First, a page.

Apple (AAPL) hasn’t lost its shine just yet.
Wall Street went nuts for the company’s quarterly results, sending Apple stock up as much as 6% in early Wednesday trading. And make no mistake: That’s an epic rally for a company as big as Apple.
The jump in share price added more than $23 billion in market value from the previous session. Hell, that’s more than the entire market caps of Intuit (INTU) or Broadcom (BRCM). Indeed, with its market value back to more than $400 billion, Apple is once again within striking distance of displacing Exxon Mobil (XOM) as the world’s biggest company.
Of course, one day’s trading does not make a trend. Apple stock is by no means free and clear just because the market gobbled up the latest earnings news. But it sure is an encouraging sign for AAPL bulls.
True, that’s of little solace to anyone who bailed out on the stock long ago. And who could blame them? Wednesday’s action is nice and all, but Apple stock still is down almost 40% from a high of $700-and-change hit last September.
The thing is, if the tech sector part of your portfolio is diversified and low-cost (and all holdings should be diversified and low-cost), then you’re still getting a decent-sized bite of Apple’s hard-won gains.
That’s because some of the largest, most popular tech exchange-traded funds count Apple as their top holding. (They have to, after all: Apple’s massive market cap means it claims the No. 1 spot in any cap-weighted index and related tracking funds.)
As of July 3, there were five ETFs in which Apple was the top holding and accounted for more than 10% of the fund’s weighting, according to ETF Database. Each one represents a great way to get relatively heavy, low-cost, diversified exposure to red-hot Apple stock.
Here’s a quick rundown of the names:
- iShares U.S. Technology ETF (IYW): Apple has a 15.2% weighting in IYW, the third most popular tech ETF, which comes as something of a relief this earnings season. The only other stocks with double-digit percent weightings are Microsoft (MSFT) and Google (GOOG), both of which seriously disappointed the Street with their own earnings reports.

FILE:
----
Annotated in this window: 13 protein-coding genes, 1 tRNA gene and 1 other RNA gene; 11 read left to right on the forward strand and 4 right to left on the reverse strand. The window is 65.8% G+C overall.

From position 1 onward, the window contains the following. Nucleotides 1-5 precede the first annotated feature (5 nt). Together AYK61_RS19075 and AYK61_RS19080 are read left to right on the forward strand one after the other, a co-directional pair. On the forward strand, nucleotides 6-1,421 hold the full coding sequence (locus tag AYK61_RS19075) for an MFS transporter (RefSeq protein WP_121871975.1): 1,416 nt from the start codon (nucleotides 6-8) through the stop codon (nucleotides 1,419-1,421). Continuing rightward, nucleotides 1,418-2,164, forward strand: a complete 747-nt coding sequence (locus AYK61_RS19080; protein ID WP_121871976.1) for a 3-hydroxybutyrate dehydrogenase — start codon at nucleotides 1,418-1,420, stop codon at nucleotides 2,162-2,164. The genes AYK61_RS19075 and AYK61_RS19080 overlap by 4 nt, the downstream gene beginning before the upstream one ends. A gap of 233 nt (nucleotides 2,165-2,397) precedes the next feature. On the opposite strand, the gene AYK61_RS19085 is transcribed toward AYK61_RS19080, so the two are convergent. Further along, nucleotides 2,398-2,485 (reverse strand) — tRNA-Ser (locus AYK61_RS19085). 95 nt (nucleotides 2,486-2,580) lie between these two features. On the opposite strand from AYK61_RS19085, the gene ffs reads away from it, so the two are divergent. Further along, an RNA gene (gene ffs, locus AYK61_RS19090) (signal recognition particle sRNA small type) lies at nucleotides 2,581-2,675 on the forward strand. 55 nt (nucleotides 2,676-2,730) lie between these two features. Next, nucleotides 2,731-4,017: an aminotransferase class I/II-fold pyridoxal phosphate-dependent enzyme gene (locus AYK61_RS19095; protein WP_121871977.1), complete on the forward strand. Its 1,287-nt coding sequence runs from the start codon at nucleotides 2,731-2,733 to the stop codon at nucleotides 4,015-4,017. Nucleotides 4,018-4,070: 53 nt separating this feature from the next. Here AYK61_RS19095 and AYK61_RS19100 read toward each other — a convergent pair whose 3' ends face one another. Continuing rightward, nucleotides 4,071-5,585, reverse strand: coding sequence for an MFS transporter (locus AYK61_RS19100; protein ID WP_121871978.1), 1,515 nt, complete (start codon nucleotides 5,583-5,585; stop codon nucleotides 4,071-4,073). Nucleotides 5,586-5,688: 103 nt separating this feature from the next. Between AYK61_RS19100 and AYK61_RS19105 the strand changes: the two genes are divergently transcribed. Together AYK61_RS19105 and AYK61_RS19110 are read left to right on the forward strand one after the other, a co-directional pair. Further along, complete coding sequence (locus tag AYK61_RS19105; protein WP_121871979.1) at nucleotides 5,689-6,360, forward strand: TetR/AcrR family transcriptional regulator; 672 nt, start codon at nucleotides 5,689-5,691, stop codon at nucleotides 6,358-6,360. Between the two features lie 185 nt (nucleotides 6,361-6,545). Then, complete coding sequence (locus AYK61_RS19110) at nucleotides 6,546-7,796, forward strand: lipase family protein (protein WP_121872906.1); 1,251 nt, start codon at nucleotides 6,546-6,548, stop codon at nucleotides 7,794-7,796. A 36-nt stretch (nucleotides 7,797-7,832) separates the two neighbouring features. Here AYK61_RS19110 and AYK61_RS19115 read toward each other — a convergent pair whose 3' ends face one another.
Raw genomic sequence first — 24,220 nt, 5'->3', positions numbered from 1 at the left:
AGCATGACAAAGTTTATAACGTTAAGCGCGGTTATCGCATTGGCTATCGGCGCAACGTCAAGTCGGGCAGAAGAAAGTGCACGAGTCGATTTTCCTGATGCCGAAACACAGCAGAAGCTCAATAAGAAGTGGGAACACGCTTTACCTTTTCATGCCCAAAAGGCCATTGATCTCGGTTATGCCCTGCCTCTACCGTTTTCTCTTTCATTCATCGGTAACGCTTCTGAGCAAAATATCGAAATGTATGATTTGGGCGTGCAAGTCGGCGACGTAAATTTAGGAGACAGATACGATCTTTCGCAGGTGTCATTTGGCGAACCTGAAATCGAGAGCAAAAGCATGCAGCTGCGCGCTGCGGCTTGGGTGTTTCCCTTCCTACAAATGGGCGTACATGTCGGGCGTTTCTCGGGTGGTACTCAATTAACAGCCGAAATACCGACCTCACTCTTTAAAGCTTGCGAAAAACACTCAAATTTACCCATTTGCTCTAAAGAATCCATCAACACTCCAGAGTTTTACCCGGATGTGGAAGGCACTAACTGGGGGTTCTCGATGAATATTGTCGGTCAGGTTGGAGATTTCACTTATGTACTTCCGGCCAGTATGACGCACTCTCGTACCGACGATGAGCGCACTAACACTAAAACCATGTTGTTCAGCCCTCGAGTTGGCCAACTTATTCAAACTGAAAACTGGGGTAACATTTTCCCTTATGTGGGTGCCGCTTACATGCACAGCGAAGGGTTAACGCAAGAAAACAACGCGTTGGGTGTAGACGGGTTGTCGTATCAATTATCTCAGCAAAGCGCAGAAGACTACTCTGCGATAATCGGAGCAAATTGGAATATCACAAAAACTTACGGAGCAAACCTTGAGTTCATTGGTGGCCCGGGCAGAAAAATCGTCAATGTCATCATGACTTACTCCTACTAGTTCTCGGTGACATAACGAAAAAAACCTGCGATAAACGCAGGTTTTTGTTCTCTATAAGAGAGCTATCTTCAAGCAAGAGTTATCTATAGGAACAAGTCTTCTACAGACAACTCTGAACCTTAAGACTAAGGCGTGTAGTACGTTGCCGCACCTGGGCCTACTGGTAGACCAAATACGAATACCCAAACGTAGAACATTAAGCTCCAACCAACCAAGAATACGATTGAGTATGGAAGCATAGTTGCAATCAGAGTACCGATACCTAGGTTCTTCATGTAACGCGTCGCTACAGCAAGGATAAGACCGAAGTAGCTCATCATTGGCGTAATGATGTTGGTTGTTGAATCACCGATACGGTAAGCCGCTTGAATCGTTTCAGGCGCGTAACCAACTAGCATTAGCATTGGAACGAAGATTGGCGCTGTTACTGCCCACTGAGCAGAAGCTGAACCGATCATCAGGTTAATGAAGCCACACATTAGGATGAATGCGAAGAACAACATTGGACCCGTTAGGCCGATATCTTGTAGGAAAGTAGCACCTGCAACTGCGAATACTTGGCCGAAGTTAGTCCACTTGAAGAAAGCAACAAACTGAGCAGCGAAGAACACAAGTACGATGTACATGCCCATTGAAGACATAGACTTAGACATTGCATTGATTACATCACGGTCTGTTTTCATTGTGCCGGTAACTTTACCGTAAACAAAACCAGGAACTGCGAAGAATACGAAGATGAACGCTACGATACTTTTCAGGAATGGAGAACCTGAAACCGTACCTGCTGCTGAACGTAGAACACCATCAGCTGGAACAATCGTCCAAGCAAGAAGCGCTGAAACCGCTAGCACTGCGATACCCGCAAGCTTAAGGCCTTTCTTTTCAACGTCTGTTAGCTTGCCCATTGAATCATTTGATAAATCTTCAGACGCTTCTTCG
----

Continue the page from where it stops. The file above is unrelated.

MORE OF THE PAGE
- Vanguard Information Technology ETF (VGT): The second most popular tech ETF offers a bit more diversity than IYW, bringing Apple’s weighting down to 13.6%. However, VGT has no other holdings accounting for more than 10% of fund. Indeed, International Business Machines (IBM) — the No. 2 holding — has a weighting of less than 8%.
- Technology SPDR (XLK): With more than $11 billion in assets, XLK is by far away the biggest tech ETF, meaning Apple’s 12.4% weighting here has the greatest implications for the largest number of traders and investors. Like IYW and VGT, the Technology SPDR counts Microsoft (MSFT), Google (GOOG) and IBM among its top holdings.
- iShares Global Tech ETF (IXN): Apple stock tops all holdings in the relatively small IXN with a weighting of 11.2%. In addition to the usual suspects of MSFT, GOOG, IBM and Intel (INTC), the Global Tech ETF also counts Apple’s No. 1 rival Samsung (SSNLF) among its top 10 holdings, with a weighting of 4.3%.
- Powershares QQQ (QQQ): If you like to hedge your tech bets with a broader swath of growth stocks, there’s a good chance you hold the QQQ. Tracking the 100 largest non-financial companies listed on the Nasdaq, the Powershares QQQ is the most popular large-cap growth equity ETF by a wide margin. Apple’s the biggest stock on the Nasdaq, meaning the 11.2% weighting as of July 3 certainly grew after Wednesday’s action.
As of this writing, Dan Burrows didn’t hold a position in any of the aforementioned securities.